This morning I listened to Bob Dylan’s Nobel Prize acceptance speech, and there was a whole lot I loved about it, and there’s a whole lot I love about him, or at least the him that I know, and of course, I don’t know him at all, not really, but one of the things I loved was that he took the time, six months or so, to think about what it meant to win that Prize, because it had never before been given to a writer of song, that was cool, but the other was the bit about Buddy Holly.
Once upon a time, I decided that I was Buddy Holly reincarnated.
And I had a really good reason, too. He was the only person I could find who died right around the time I was conceived, or actually just after I was conceived, who I kind of liked, and being the romantic type that I am, I decided he’d do just fine.
I totally dug Peggy Sue, and That’ll Be the Day, and I’d seen that flick La Bamba, which wasn’t the Buddy Holly story, but Richie Valens was in that same plane crash, but La Bamba was a rockin’ song, too and of course I'm one of the weirdos that can sing like, every single verse of American Pie, and that’s because Don McClean’s heart was broken the day the music, Buddy Holly, died.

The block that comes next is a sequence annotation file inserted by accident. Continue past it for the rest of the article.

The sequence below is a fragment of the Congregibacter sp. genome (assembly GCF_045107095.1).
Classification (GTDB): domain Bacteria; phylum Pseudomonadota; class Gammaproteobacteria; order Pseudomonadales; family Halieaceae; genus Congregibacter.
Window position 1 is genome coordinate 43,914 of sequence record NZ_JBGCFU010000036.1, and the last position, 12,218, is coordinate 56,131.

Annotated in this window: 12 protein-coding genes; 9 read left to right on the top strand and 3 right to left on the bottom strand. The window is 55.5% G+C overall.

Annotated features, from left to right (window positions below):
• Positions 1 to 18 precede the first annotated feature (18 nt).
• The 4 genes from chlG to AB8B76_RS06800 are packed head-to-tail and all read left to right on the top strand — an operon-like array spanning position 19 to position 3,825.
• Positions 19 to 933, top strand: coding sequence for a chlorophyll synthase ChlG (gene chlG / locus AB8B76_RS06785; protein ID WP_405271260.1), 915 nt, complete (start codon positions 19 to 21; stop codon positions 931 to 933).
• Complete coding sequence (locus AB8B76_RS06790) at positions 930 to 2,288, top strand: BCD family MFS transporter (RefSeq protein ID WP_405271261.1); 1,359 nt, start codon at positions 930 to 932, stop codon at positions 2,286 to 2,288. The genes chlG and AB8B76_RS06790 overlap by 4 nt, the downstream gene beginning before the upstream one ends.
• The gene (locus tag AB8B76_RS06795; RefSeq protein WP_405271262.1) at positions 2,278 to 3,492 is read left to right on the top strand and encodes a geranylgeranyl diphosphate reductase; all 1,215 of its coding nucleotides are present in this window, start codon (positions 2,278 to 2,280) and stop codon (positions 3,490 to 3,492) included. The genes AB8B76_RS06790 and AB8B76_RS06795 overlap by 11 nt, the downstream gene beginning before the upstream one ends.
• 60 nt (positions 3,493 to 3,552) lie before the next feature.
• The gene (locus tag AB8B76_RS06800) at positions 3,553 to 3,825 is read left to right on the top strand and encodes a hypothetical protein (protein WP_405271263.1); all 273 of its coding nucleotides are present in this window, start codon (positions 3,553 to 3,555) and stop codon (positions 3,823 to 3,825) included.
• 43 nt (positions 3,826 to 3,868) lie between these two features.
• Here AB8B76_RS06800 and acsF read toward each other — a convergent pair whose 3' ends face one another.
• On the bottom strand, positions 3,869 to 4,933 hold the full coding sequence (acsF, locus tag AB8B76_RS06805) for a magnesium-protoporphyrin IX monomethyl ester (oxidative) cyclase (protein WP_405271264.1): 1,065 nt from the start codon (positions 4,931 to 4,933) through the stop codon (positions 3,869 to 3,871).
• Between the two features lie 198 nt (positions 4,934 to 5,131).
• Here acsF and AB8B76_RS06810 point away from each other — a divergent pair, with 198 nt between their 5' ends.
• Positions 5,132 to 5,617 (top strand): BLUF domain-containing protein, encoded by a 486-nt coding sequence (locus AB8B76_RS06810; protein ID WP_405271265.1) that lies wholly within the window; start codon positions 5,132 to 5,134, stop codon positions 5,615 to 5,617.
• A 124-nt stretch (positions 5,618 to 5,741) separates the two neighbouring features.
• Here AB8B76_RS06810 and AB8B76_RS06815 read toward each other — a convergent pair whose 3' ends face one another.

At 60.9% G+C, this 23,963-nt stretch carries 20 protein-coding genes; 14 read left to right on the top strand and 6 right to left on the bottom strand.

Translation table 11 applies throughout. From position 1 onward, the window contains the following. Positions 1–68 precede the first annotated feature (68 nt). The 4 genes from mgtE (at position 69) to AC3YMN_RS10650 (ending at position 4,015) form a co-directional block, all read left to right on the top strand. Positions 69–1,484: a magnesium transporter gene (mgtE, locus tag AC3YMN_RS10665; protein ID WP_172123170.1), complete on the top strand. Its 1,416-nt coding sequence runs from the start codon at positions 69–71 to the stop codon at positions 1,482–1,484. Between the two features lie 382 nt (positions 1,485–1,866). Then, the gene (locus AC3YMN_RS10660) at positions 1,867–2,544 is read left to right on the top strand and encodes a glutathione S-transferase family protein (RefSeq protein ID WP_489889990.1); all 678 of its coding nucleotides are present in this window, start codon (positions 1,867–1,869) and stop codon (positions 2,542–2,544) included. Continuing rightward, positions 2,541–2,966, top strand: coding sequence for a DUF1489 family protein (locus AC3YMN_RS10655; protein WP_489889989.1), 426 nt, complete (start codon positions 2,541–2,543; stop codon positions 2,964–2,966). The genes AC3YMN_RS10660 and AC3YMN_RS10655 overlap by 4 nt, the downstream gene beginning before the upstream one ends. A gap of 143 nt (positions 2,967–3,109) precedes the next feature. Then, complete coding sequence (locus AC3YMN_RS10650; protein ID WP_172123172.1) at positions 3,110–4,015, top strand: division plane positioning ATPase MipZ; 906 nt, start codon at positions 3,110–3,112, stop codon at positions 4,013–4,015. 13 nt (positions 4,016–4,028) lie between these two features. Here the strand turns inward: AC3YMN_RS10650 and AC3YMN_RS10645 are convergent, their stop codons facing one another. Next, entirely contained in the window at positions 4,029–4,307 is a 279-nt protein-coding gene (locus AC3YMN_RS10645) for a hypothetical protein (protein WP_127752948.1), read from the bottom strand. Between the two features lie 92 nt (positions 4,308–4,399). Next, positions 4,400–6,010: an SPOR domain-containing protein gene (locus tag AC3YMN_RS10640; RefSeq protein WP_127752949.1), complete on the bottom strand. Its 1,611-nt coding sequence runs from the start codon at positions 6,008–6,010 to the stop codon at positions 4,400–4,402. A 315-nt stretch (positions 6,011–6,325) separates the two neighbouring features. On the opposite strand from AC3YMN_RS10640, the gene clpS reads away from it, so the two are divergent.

But the story Bob told was of going to see Buddy in concert, not too long before he died, and sitting up front and Buddy looking him right in the eye and I thought far out, maybe Bob is channeling Buddy. I mean, while I could probably do a decent rendition of Peggy Sue, the words are pretty easy, and I'm not afraid to do that fun little thing with the voice, but I can’t play a guitar for nothing, I mean, I learned the 3 or 4 chords I needed to do a few Dylan tunes back when I was a teenager, but never much stuck with it.
Hendrix had happened by that time. All Along the Watchtower, a Dylan song, no way I was going to go there.
But that wasn’t really it at all, not Buddy Holly, and not the thoughtfulness of his speech, one that he worked on, and one that was, after all, about literature. It was about the Odyssey, and Ahab, and the horror those Masters of War ignored on that all too quiet western front.
I read those books, too. Lots more, too.
And that wasn’t all of it either, because within that speech, Bob told us about learning from literature, from life, and even from school, about learning how to judge the difference between right and wrong. Great stuff, as always.
Dylan, all the way.